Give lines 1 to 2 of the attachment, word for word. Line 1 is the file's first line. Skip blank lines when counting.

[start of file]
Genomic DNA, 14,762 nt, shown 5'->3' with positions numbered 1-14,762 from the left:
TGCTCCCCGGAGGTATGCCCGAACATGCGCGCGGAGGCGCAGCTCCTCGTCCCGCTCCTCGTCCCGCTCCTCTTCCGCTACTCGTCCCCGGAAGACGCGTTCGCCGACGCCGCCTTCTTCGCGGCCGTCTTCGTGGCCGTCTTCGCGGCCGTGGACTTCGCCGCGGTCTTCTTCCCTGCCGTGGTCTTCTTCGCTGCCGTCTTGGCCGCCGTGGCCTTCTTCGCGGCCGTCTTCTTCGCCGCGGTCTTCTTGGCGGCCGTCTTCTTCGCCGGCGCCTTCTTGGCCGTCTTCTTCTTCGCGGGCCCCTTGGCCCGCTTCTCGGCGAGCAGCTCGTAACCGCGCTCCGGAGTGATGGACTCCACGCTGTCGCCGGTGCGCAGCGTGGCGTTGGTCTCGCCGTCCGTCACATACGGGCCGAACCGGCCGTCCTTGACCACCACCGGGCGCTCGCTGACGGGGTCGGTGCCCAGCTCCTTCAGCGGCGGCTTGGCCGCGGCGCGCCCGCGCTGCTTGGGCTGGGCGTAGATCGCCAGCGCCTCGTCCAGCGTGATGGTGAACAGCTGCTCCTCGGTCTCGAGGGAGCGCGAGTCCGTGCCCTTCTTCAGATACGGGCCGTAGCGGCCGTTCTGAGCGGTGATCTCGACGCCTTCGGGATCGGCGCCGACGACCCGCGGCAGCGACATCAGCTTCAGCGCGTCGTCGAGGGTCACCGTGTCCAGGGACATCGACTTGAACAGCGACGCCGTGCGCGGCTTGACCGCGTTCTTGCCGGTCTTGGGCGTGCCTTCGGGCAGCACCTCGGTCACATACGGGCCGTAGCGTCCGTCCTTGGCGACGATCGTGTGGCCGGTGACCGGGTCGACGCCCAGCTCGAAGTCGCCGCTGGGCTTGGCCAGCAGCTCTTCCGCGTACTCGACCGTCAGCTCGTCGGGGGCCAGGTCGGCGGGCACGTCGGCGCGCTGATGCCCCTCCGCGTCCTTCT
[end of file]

Genomic DNA, 14,762 nt, shown 5'->3' with positions numbered 1-14,762 from the left:
TGCTCCCCGGAGGTATGCCCGAACATGCGCGCGGAGGCGCAGCTCCTCGTCCCGCTCCTCGTCCCGCTCCTCTTCCGCTACTCGTCCCCGGAAGACGCGTTCGCCGACGCCGCCTTCTTCGCGGCCGTCTTCGTGGCCGTCTTCGCGGCCGTGGACTTCGCCGCGGTCTTCTTCCCTGCCGTGGTCTTCTTCGCTGCCGTCTTGGCCGCCGTGGCCTTCTTCGCGGCCGTCTTCTTCGCCGCGGTCTTCTTGGCGGCCGTCTTCTTCGCCGGCGCCTTCTTGGCCGTCTTCTTCTTCGCGGGCCCCTTGGCCCGCTTCTCGGCGAGCAGCTCGTAACCGCGCTCCGGAGTGATGGACTCCACGCTGTCGCCGGTGCGCAGCGTGGCGTTGGTCTCGCCGTCCGTCACATACGGGCCGAACCGGCCGTCCTTGACCACCACCGGGCGCTCGCTGACGGGGTCGGTGCCCAGCTCCTTCAGCGGCGGCTTGGCCGCGGCGCGCCCGCGCTGCTTGGGCTGGGCGTAGATCGCCAGCGCCTCGTCCAGCGTGATGGTGAACAGCTGCTCCTCGGTCTCGAGGGAGCGCGAGTCCGTGCCCTTCTTCAGATACGGGCCGTAGCGGCCGTTCTGAGCGGTGATCTCGACGCCTTCGGGATCGGCGCCGACGACCCGCGGCAGCGACATCAGCTTCAGCGCGTCGTCGAGGGTCACCGTGTCCAGGGACATCGACTTGAACAGCGACGCCGTGCGCGGCTTGACCGCGTTCTTGCCGGTCTTGGGCGTGCCTTCGGGCAGCACCTCGGTCACATACGGGCCGTAGCGTCCGTCCTTGGCGACGATCGTGTGGCCGGTGACCGGGTCGACGCCCAGCTCGAAGTCGCCGCTGGGCTTGGCCAGCAGCTCTTCCGCGTACTCGACCGTCAGCTCGTCGGGGGCCAGGTCGGCGGGCACGTCGGCGCGCTGATGCCCCTCCGCGTCCTTCT